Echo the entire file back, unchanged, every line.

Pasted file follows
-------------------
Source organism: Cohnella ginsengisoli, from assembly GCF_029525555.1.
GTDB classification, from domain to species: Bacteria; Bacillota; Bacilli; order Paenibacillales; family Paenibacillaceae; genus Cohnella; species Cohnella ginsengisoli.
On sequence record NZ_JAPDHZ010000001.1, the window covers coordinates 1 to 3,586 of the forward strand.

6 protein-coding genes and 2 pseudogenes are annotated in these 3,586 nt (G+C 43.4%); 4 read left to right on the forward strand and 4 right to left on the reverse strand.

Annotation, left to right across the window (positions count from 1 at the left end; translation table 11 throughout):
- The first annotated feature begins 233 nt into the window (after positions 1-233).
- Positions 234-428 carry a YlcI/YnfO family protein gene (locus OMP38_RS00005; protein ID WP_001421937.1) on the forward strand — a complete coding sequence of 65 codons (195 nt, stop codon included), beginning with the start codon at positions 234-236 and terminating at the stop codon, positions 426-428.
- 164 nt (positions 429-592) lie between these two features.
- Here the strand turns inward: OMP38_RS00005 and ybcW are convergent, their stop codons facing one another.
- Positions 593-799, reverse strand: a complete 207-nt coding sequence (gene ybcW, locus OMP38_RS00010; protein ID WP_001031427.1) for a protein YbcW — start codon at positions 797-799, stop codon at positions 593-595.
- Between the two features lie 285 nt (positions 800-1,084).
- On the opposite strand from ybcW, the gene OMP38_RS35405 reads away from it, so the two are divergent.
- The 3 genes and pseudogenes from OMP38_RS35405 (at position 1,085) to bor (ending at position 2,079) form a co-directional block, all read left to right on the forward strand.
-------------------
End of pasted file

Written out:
Source organism: Cohnella ginsengisoli, from assembly GCF_029525555.1.
GTDB classification, from domain to species: Bacteria; Bacillota; Bacilli; order Paenibacillales; family Paenibacillaceae; genus Cohnella; species Cohnella ginsengisoli.
On sequence record NZ_JAPDHZ010000001.1, the window covers coordinates 1 to 3,586 of the forward strand.

6 protein-coding genes and 2 pseudogenes are annotated in these 3,586 nt (G+C 43.4%); 4 read left to right on the forward strand and 4 right to left on the reverse strand.

Annotation, left to right across the window (positions count from 1 at the left end; translation table 11 throughout):
- The first annotated feature begins 233 nt into the window (after positions 1-233).
- Positions 234-428 carry a YlcI/YnfO family protein gene (locus OMP38_RS00005; protein ID WP_001421937.1) on the forward strand — a complete coding sequence of 65 codons (195 nt, stop codon included), beginning with the start codon at positions 234-236 and terminating at the stop codon, positions 426-428.
- 164 nt (positions 429-592) lie between these two features.
- Here the strand turns inward: OMP38_RS00005 and ybcW are convergent, their stop codons facing one another.
- Positions 593-799, reverse strand: a complete 207-nt coding sequence (gene ybcW, locus OMP38_RS00010; protein ID WP_001031427.1) for a protein YbcW — start codon at positions 797-799, stop codon at positions 593-595.
- Between the two features lie 285 nt (positions 800-1,084).
- On the opposite strand from ybcW, the gene OMP38_RS35405 reads away from it, so the two are divergent.
- The 3 genes and pseudogenes from OMP38_RS35405 (at position 1,085) to bor (ending at position 2,079) form a co-directional block, all read left to right on the forward strand.